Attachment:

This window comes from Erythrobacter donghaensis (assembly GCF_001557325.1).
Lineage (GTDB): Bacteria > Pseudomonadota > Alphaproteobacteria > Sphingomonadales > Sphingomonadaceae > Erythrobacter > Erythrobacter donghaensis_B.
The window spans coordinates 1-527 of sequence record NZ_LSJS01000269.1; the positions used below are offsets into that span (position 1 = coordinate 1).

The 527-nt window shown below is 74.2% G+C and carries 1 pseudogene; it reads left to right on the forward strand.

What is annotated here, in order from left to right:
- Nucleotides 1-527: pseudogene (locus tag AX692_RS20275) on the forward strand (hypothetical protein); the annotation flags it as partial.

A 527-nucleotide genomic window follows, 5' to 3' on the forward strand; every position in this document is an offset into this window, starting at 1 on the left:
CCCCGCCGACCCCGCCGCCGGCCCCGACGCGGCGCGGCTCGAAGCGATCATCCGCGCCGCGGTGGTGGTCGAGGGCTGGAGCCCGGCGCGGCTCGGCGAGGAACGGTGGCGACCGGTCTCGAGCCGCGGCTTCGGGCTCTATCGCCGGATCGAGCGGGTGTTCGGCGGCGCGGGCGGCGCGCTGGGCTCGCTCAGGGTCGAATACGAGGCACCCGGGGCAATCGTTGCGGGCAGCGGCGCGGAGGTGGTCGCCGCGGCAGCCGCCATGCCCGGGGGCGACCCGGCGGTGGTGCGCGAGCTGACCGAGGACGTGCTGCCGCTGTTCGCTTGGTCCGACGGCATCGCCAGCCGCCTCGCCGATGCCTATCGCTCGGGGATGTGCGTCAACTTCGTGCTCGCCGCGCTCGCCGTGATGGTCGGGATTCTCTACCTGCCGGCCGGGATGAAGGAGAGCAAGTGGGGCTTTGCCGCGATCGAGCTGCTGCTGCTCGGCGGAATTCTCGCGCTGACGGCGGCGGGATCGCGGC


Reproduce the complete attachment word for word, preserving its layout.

This window comes from Erythrobacter donghaensis (assembly GCF_001557325.1).
Lineage (GTDB): Bacteria > Pseudomonadota > Alphaproteobacteria > Sphingomonadales > Sphingomonadaceae > Erythrobacter > Erythrobacter donghaensis_B.
The window spans coordinates 1-527 of sequence record NZ_LSJS01000269.1; the positions used below are offsets into that span (position 1 = coordinate 1).

The 527-nt window shown below is 74.2% G+C and carries 1 pseudogene; it reads left to right on the forward strand.

What is annotated here, in order from left to right:
- Nucleotides 1-527: pseudogene (locus tag AX692_RS20275) on the forward strand (hypothetical protein); the annotation flags it as partial.

A 527-nucleotide genomic window follows, 5' to 3' on the forward strand; every position in this document is an offset into this window, starting at 1 on the left:
CCCCGCCGACCCCGCCGCCGGCCCCGACGCGGCGCGGCTCGAAGCGATCATCCGCGCCGCGGTGGTGGTCGAGGGCTGGAGCCCGGCGCGGCTCGGCGAGGAACGGTGGCGACCGGTCTCGAGCCGCGGCTTCGGGCTCTATCGCCGGATCGAGCGGGTGTTCGGCGGCGCGGGCGGCGCGCTGGGCTCGCTCAGGGTCGAATACGAGGCACCCGGGGCAATCGTTGCGGGCAGCGGCGCGGAGGTGGTCGCCGCGGCAGCCGCCATGCCCGGGGGCGACCCGGCGGTGGTGCGCGAGCTGACCGAGGACGTGCTGCCGCTGTTCGCTTGGTCCGACGGCATCGCCAGCCGCCTCGCCGATGCCTATCGCTCGGGGATGTGCGTCAACTTCGTGCTCGCCGCGCTCGCCGTGATGGTCGGGATTCTCTACCTGCCGGCCGGGATGAAGGAGAGCAAGTGGGGCTTTGCCGCGATCGAGCTGCTGCTGCTCGGCGGAATTCTCGCGCTGACGGCGGCGGGATCGCGGC